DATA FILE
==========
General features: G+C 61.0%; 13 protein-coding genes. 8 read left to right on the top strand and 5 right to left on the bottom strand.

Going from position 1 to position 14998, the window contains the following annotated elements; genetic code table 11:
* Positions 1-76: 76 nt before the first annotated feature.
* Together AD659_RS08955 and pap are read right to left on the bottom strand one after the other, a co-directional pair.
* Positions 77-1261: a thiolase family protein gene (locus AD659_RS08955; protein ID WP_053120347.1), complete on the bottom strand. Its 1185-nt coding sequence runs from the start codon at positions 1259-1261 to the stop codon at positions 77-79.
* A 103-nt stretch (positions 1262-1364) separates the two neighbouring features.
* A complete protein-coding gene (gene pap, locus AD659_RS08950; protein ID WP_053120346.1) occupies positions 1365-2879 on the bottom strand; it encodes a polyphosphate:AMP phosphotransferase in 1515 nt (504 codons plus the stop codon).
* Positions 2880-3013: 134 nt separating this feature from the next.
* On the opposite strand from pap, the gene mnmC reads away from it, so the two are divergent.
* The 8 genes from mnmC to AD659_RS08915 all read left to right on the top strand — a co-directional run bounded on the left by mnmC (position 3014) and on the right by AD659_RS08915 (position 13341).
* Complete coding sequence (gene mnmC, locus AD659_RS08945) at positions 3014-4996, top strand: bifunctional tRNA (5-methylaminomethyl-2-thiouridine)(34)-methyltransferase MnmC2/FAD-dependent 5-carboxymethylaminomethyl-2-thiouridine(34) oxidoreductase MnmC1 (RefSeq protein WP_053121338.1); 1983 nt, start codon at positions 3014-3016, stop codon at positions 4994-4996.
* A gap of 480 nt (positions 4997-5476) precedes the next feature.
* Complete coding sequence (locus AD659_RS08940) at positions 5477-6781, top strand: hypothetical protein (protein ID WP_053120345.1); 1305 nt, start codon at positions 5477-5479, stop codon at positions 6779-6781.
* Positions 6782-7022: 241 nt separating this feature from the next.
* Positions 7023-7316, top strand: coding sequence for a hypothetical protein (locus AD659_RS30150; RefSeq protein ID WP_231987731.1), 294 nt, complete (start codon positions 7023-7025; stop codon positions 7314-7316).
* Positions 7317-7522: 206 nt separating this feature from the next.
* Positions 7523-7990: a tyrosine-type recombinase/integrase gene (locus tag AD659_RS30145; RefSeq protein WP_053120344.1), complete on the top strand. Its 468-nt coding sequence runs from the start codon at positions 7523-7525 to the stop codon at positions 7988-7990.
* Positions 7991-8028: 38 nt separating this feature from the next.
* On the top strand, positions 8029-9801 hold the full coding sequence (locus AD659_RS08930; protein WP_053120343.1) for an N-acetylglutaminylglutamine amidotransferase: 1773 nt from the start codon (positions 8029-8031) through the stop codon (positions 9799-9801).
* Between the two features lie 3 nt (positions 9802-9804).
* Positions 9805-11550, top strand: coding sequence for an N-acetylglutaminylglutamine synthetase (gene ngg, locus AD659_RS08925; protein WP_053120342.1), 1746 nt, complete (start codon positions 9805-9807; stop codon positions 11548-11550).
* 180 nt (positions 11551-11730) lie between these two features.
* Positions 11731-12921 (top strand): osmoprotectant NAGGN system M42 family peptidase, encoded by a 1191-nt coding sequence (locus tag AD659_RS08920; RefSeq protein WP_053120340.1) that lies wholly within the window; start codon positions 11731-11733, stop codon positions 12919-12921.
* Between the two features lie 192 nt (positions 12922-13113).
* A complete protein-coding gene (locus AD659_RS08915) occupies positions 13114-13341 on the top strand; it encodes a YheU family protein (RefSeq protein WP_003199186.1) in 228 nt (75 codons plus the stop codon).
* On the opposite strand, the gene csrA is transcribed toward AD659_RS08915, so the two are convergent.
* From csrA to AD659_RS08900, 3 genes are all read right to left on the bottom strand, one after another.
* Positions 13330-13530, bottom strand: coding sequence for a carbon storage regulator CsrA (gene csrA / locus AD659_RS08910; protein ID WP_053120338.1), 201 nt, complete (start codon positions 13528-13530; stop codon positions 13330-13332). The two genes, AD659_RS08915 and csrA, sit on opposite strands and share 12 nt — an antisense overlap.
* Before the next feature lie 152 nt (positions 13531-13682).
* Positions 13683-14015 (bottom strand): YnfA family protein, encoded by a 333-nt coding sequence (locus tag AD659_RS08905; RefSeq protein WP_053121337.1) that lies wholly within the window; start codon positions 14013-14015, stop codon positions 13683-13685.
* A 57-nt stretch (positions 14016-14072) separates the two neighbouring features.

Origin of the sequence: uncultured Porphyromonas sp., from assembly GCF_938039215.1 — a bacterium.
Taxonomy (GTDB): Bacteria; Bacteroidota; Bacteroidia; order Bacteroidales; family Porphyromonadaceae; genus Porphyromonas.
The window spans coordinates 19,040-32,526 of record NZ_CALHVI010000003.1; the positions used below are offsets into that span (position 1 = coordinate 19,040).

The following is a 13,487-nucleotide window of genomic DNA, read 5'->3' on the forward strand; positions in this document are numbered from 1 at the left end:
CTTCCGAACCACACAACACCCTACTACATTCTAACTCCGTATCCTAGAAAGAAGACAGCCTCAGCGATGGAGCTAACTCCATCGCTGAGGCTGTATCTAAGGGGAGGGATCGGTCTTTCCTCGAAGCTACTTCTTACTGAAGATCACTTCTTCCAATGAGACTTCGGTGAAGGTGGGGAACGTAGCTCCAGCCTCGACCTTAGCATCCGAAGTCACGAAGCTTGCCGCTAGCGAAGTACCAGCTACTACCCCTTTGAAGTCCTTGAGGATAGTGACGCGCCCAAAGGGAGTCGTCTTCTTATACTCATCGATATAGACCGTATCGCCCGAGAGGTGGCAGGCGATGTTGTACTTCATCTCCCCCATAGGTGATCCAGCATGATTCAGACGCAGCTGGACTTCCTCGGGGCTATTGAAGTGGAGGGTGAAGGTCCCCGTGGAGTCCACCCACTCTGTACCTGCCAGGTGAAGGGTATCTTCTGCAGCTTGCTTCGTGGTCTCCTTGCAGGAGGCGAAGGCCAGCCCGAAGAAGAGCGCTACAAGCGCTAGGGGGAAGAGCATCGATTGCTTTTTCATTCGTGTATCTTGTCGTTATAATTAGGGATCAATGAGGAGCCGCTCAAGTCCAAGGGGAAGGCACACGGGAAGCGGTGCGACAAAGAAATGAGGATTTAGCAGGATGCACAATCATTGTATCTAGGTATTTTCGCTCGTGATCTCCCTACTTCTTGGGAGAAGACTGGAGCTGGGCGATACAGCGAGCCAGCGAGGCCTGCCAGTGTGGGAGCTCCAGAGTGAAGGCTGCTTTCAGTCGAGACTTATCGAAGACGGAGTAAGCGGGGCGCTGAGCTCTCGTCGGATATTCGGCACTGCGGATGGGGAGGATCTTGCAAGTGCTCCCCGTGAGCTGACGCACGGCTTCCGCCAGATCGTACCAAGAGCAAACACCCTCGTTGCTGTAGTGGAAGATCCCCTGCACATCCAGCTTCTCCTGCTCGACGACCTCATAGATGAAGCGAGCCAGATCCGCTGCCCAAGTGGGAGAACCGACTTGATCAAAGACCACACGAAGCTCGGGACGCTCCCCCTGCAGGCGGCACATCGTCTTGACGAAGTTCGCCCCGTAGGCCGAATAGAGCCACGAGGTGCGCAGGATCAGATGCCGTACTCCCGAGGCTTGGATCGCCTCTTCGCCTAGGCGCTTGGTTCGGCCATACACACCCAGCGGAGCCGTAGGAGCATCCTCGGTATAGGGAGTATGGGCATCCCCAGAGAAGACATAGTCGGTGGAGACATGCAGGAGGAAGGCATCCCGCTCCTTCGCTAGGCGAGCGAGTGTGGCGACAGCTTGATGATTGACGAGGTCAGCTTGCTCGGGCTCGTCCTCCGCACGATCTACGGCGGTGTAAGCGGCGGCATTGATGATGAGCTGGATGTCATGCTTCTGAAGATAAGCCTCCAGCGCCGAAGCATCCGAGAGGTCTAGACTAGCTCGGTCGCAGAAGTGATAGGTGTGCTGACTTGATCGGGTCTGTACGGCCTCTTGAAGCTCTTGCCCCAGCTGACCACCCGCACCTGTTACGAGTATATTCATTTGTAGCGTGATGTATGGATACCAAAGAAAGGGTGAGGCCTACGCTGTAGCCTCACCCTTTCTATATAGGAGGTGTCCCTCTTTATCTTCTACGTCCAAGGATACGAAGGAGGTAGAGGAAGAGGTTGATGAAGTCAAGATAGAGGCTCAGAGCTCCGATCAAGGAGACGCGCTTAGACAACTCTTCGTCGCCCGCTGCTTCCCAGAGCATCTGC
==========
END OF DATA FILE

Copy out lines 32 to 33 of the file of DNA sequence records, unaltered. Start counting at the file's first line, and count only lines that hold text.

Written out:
Origin of the sequence: uncultured Porphyromonas sp., from assembly GCF_938039215.1 — a bacterium.
Taxonomy (GTDB): Bacteria; Bacteroidota; Bacteroidia; order Bacteroidales; family Porphyromonadaceae; genus Porphyromonas.